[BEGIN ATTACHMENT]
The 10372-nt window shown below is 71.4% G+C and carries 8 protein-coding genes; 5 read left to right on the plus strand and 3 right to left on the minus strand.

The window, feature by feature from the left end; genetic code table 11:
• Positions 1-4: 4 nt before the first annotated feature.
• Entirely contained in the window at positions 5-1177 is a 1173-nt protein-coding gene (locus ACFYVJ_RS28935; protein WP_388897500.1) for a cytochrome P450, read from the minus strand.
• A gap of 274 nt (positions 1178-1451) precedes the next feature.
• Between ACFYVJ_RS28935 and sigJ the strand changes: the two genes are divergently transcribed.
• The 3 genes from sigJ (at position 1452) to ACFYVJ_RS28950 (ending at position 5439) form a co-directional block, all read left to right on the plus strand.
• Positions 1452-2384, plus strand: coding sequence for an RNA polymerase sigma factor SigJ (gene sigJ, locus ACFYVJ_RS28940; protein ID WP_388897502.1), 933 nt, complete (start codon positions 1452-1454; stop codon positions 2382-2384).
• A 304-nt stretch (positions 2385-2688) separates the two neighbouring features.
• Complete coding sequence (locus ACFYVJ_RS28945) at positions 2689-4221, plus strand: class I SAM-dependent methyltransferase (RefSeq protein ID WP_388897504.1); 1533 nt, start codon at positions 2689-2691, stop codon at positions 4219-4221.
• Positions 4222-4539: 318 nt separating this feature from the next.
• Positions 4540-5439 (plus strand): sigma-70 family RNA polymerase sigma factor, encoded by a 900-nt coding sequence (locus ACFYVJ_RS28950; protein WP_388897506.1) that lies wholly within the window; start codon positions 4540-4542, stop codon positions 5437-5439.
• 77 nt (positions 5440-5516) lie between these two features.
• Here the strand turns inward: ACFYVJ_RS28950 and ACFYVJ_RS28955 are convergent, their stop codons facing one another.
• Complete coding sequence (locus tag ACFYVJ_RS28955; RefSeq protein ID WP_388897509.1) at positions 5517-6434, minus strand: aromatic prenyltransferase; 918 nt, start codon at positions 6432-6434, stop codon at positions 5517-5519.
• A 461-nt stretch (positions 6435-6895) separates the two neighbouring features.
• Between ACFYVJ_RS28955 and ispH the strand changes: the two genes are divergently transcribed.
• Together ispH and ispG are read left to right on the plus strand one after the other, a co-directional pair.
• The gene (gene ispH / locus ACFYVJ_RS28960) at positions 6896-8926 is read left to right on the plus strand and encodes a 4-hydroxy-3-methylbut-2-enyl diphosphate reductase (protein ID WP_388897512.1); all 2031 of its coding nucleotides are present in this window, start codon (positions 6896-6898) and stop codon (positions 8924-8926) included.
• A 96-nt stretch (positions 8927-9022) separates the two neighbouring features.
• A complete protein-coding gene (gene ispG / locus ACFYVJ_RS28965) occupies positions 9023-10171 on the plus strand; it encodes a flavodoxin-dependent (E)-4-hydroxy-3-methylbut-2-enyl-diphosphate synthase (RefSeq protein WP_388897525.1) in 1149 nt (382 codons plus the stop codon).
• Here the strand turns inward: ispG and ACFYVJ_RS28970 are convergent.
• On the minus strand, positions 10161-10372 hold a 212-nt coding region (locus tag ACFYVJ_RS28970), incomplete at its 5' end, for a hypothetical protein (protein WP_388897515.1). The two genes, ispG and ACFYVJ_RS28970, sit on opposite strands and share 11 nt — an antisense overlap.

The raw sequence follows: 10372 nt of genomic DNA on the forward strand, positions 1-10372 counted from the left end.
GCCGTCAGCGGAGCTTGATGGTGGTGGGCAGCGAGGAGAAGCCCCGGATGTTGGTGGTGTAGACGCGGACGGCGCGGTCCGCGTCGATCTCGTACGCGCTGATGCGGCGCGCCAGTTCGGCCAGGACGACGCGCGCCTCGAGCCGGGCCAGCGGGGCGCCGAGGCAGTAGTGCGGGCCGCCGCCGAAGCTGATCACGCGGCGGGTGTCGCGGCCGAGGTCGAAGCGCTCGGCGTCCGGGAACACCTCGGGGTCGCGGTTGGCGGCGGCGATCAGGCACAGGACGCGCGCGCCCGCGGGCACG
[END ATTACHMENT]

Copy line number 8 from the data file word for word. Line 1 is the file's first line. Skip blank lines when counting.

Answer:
• Positions 1452-2384, plus strand: coding sequence for an RNA polymerase sigma factor SigJ (gene sigJ, locus ACFYVJ_RS28940; protein ID WP_388897502.1), 933 nt, complete (start codon positions 1452-1454; stop codon positions 2382-2384).